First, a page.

[0027] Even though FIG. 1 depicts two separate blades 130, in some embodiments, the propeller may include three, four, or more blades 130 coupled to the rotor hub 150 via the connector 115. It is noted that although the structural elements of the propeller 100 have been individually identified, the propeller 100 may be either comprised of one of more of the elements fit together, e.g., via adhesives and/or mechanical connectors, or may be a unibody construction.

[0028] The airfoil, which is a cross-section at a particular point along the blade 130, may have significantly different designs depending on its location along the radius of the blade. For example, an airfoil at the root 120 of the blade 130 may have a significantly different composition than an airfoil at the tip 125 of the blade. In some embodiments, the blade 130 is designed with a particular twist along the length of the blade 130. The blade twist is the change in blade pitch proceeding along the radius of the blade from the root 120 to the tip 125. Given that lift increases quadratically with the rotational velocity of the blade 130, the tip 125 of the blade 130 experiences significantly higher quantities of thrust as compared to the root 120 of the blade 130, especially at higher rotational velocities. Therefore, the blade twist may be designed to provide proportionate amounts of lift across the radius of the blade. In some embodiments, the root 120 of the blade 130 may have the highest blade pitch whereas the tip 125 of the blade 130 possesses the lowest blade pitch. In other embodiments, other designs of the twist of a blade 130 can be implemented.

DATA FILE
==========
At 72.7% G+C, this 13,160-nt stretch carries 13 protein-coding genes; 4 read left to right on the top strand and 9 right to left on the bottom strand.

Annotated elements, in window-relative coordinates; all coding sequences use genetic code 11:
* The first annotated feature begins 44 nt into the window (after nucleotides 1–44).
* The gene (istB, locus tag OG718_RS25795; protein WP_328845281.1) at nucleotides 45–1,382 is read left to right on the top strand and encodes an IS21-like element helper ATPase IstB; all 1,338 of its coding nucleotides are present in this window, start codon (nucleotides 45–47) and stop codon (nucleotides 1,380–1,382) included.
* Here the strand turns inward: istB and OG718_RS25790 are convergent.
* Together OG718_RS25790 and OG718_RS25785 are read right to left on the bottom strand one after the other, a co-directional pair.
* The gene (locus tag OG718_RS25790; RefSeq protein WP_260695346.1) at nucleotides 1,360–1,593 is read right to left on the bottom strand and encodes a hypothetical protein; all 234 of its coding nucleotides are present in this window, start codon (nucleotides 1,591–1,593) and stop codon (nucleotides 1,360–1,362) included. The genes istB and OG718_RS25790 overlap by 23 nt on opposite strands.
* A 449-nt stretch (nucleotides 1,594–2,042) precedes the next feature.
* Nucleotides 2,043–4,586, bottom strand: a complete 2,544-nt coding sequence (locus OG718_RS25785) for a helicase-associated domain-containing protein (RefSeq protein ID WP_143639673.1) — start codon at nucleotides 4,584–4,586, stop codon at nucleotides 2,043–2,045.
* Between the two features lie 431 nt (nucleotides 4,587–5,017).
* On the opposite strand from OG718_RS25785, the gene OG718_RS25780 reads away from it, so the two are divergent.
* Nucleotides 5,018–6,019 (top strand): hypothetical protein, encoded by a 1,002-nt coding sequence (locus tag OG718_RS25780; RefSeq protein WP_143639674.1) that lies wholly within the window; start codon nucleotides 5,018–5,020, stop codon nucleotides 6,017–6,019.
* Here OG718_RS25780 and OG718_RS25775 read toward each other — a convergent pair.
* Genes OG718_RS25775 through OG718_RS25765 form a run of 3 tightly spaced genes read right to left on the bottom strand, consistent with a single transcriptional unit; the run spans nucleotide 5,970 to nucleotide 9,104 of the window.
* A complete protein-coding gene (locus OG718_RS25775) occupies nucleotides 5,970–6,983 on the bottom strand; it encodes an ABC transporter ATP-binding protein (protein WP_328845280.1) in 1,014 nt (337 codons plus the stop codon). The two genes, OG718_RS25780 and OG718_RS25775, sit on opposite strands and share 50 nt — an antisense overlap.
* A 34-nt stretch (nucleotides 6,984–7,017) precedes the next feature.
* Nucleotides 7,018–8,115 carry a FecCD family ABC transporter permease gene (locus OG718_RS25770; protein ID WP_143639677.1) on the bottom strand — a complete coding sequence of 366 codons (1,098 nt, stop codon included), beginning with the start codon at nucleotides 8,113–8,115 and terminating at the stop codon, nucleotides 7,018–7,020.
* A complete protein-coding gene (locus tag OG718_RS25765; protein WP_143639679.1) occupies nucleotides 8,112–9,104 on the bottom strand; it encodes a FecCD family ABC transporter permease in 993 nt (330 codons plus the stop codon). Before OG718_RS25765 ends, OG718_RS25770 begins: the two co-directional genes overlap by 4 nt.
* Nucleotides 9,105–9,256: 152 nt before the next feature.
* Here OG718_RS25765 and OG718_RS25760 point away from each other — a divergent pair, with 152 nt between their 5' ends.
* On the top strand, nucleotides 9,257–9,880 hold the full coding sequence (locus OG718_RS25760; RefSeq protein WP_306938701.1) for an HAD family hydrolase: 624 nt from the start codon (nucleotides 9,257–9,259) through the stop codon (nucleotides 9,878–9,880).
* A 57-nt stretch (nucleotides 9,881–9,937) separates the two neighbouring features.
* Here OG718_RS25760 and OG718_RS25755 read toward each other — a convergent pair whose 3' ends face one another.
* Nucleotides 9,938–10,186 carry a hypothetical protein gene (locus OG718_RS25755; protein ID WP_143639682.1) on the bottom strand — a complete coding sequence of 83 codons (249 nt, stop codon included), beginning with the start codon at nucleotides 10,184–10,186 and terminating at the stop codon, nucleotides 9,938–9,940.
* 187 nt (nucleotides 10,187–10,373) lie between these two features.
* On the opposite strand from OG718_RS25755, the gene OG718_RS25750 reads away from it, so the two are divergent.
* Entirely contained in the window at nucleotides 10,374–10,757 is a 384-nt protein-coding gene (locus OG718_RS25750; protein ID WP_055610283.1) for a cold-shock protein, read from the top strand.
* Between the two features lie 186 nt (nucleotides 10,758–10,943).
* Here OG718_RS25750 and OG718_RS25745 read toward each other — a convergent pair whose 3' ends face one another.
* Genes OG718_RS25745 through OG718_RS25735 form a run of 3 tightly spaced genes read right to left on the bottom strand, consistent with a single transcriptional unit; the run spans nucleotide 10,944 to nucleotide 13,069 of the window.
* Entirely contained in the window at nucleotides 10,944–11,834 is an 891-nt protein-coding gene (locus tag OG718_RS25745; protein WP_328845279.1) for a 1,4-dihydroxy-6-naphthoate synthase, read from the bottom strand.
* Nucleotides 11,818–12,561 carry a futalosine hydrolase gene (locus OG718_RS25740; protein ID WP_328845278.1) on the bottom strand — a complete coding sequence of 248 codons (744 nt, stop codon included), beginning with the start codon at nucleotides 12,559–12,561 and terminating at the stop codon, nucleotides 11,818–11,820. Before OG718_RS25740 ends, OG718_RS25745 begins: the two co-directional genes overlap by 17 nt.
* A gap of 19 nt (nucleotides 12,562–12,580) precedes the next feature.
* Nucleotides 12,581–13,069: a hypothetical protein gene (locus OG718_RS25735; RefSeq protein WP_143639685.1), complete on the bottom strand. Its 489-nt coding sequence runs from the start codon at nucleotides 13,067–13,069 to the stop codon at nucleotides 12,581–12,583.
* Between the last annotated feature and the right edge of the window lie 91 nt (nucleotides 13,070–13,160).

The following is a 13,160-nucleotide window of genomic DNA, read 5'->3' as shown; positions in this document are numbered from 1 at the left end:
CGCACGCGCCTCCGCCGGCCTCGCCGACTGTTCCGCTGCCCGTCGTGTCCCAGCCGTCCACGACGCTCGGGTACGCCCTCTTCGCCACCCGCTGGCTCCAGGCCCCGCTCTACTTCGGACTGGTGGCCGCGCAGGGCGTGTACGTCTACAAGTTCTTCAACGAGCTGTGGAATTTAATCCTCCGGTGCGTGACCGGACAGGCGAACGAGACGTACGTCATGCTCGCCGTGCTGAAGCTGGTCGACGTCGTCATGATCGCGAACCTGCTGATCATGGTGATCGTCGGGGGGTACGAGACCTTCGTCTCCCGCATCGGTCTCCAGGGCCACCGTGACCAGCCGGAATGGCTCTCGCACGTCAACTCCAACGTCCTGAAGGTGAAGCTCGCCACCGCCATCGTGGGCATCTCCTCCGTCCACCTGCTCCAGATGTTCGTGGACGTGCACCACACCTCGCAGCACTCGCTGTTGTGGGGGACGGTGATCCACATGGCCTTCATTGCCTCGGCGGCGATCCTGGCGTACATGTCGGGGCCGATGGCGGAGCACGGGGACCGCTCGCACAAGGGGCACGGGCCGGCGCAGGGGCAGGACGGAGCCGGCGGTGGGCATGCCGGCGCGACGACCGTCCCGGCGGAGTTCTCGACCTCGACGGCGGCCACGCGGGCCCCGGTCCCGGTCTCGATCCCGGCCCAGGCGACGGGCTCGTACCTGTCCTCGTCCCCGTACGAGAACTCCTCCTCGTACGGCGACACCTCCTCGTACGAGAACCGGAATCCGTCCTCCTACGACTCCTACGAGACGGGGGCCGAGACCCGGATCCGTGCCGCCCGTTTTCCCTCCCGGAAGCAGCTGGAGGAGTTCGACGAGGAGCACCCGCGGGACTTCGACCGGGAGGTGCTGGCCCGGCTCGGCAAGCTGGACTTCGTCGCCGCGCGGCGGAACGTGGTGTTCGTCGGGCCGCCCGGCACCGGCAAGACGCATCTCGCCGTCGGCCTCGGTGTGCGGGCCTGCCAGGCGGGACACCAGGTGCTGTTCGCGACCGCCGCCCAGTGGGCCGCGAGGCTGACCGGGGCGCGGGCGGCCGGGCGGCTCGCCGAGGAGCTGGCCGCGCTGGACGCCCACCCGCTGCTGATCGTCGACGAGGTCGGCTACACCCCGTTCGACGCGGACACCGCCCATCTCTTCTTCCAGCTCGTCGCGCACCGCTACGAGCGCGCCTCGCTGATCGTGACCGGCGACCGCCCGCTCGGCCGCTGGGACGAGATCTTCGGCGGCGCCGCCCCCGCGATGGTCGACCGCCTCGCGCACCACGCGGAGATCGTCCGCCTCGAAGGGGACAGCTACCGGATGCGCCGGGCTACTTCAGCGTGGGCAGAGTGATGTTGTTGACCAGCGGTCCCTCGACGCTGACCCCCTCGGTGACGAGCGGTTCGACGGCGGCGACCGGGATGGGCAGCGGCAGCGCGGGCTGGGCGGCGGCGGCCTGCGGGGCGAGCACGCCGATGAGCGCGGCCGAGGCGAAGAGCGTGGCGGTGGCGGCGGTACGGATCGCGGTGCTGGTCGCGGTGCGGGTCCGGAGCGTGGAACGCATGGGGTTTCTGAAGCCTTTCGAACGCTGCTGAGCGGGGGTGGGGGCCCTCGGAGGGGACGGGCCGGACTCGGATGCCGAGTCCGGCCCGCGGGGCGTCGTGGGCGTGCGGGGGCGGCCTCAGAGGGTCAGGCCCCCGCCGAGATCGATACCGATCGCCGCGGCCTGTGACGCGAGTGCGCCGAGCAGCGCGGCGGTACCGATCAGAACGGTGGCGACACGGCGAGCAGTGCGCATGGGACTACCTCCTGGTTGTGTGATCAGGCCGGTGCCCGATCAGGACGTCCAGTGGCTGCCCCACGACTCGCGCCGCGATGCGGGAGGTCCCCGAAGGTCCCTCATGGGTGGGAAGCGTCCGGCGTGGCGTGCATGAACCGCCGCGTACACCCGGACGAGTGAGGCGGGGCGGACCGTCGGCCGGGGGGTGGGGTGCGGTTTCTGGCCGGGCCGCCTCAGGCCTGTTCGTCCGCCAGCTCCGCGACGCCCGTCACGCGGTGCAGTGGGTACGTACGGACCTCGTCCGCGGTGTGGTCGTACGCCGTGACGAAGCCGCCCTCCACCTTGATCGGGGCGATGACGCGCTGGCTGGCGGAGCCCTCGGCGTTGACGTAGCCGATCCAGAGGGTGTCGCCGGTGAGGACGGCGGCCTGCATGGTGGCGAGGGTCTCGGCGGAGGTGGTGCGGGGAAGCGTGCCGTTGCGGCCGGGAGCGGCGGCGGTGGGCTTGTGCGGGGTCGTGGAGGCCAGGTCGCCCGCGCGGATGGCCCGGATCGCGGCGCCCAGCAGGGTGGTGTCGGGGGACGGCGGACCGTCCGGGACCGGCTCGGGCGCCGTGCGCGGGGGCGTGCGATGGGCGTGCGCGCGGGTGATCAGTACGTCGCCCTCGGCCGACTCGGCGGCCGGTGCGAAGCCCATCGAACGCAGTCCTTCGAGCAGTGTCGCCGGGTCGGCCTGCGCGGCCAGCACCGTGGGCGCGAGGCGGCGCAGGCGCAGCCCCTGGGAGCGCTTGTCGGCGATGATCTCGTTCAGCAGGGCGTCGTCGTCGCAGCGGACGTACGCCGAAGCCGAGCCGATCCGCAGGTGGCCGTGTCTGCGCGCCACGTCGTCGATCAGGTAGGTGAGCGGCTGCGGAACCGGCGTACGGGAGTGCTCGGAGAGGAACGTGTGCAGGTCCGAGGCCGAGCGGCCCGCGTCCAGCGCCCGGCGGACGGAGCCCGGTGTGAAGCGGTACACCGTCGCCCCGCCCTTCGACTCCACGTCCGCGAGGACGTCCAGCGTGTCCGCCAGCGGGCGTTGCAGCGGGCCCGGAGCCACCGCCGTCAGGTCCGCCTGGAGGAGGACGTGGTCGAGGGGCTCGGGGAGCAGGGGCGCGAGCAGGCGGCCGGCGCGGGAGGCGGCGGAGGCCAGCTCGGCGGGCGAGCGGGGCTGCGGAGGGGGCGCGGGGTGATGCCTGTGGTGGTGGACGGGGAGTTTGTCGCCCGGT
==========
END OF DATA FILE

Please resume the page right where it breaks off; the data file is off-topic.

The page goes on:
Forces Applied to a Blade

[0029] Turning now to FIG. 2, it illustrates an airfoil cross-section 260 of the blade 130 attached to a rotor hub 150, in accordance with an example embodiment. This example embodiment may depict the airfoil cross-section 260 near the halfway point between the root 120 and tip 125 of the blade 130. The connection between the blade 130 and the rotor hub 150 (e.g. where the connector 115 and the extension 160 are coupled) is depicted at location 270. Further illustrated are the intrinsic characteristics of the airfoil cross-section including a chord line 240 of the blade 130 and a blade pitch (0) 250. Although FIG. 2 depicts a particular example design of the airfoil cross-section 260, one skilled in the art may envision a variety of different airfoil shapes. This may include varying intrinsic parameters of the airfoil including the camber, maximum camber length, thickness, maximum thickness, and chord length.